Due to several requests, I am going to provide a list of books that I would like to receive for Christmas. Naturally, I do not expect to get them all. However, I think it would be good if people were to check with one another to ensure that people are not duplicating efforts.
As always, you can check out my open Amazon wish list for other ideas.
On to the books. This is going to be graphic novel heavy. I have been reading quite a few of them this year and am enjoying these series immensely. The print versions are highly preferred.
East of West
- Volume 3 - Own it now.
- Volume 4
ETA - well crap. You always forget a couple things.
On those threatening to leave: So you have threatened to leave the U.S. if your candidate doesn't win the Presidency. Samuel Adams covered this quite well.
"...May your chains set lightly upon you, and may posterity forget that you were our countrymen."
I enjoy a wealth of acquaintances and friends from across the political spectrum. We argue. We fight...rhetorically. To a person, every single one of them is an American in their heart and in their head. The(y) love freedom even though we disagree on the best means of pursuing that freedom.
There are millions of people that have immigrated to the U.S. in pursuit of that freedom. People from Iran and Iraq and other parts of the Middle East that are fed up with living under various flavor of dictatorship; theocratic or otherwise. Millions more have come from south of our border to escape dictatorships, oligarchies, kleptocracies and other offenses to the cause of individual liberty.
And you know what? Millions more have the same unquenchable thirst for freedom. They have in their heads and in their hearts the desire to be left to live their lives in peace and liberty and away from the bullying nose of government.
And if you lack that thirst, then please find the nearest exit. Leave your citizenship at the door. You don't have what it takes.
"If ye love wealth better than liberty, the tranquility of servitude better than the animating contest of freedom, go home from us in peace. We ask not your counsels or your arms. Crouch down and lick the hands which feed you. May your chains set lightly upon you, and may posterity forget that you were our countrymen. - Samuel Adams"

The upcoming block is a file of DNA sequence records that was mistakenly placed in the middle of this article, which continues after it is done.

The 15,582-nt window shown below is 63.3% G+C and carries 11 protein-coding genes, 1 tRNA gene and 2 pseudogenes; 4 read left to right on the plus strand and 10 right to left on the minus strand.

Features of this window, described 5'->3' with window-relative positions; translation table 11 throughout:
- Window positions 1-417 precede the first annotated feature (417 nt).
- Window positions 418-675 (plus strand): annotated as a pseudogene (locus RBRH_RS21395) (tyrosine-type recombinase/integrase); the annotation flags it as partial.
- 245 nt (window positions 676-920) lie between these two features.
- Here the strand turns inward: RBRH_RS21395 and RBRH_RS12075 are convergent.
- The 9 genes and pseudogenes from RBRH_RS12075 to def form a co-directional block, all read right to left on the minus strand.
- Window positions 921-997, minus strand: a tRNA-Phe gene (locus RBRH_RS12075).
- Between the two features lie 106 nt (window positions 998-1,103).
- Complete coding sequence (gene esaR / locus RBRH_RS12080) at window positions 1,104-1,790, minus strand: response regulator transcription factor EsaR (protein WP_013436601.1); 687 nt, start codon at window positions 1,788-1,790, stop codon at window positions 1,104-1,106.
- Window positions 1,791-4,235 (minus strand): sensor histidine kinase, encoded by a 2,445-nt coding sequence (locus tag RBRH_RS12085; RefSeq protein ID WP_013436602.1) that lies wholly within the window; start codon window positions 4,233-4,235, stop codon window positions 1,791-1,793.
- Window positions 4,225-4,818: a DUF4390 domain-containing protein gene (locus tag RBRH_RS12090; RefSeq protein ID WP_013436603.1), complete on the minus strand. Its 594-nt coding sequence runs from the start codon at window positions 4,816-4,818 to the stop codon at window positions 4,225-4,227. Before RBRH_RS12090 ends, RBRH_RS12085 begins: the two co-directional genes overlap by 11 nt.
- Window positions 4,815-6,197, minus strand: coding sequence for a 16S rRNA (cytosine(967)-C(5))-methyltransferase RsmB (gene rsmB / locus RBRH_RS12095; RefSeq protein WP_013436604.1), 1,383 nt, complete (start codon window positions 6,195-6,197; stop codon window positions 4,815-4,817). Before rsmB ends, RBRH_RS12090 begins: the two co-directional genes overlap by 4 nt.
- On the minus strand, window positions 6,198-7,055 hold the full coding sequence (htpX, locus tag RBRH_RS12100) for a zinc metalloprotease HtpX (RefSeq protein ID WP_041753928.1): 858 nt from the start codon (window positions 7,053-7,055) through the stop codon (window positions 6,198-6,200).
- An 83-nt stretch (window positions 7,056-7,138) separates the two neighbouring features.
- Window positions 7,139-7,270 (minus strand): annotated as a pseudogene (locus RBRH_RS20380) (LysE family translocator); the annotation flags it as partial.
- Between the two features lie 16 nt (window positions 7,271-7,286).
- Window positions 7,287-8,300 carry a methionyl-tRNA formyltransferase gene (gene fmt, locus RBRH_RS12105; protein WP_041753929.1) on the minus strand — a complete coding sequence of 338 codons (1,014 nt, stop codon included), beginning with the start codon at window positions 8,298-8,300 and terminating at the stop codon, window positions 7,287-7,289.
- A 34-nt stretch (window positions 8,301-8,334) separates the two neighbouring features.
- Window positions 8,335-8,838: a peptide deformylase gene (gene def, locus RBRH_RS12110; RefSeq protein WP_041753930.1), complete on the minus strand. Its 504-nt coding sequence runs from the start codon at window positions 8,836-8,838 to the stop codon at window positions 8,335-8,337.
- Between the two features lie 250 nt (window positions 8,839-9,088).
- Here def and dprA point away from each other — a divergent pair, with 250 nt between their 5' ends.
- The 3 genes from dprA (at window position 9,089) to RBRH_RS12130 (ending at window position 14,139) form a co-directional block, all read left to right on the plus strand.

It is ignorant in that Canada has some pretty strict rules for immigration when compared with the U.S. They want young people with skills and/or education to be in their labor force for a long time. The old, uneducated, and unskilled need not apply. The election of either of the major candidates will not qualify you as a political refugee in any place beyond your imagination.
It is racist in that these folks never threaten to move to Mexico. As most of the "or I'm moving to Canada" folks seem to be quite a bit left of center, I'm also surprised that they don't want to move to the Chavista paradise that is Venezuela. They have bucket loads of that "democratic socialism" down there. And yet they almost always offer to move to Canada.....or less often to "Europe".
They never offer to move to a place where they could use their skills and education to improve life for the people in their new country. Must be too many brown skinned people for their taste.
The Grim Company by Luke Scull
My rating: 2 of 5 stars
2 stars. Did not finish. Made it about 12% through. Mostly cardboard characters. Lots of telling without much showing. Standard adventure fare without any compelling character or plot lines to hold my attention.
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The Children of Húrin by J.R.R. Tolkien
My rating: 3 of 5 stars
A fair book that does not compare well with the Hobbit or LotR. So if you are looking for that level of Tolkien story-telling, this book will be a bit of a disappointment.
It presents a couple of good stories that contain an excess amount of exposition. It also presents some story fragments that were clearly not previously published for good reason.
A good book for hard core Tolkien fans. Not so good for a casual reader expecting a fully developed story.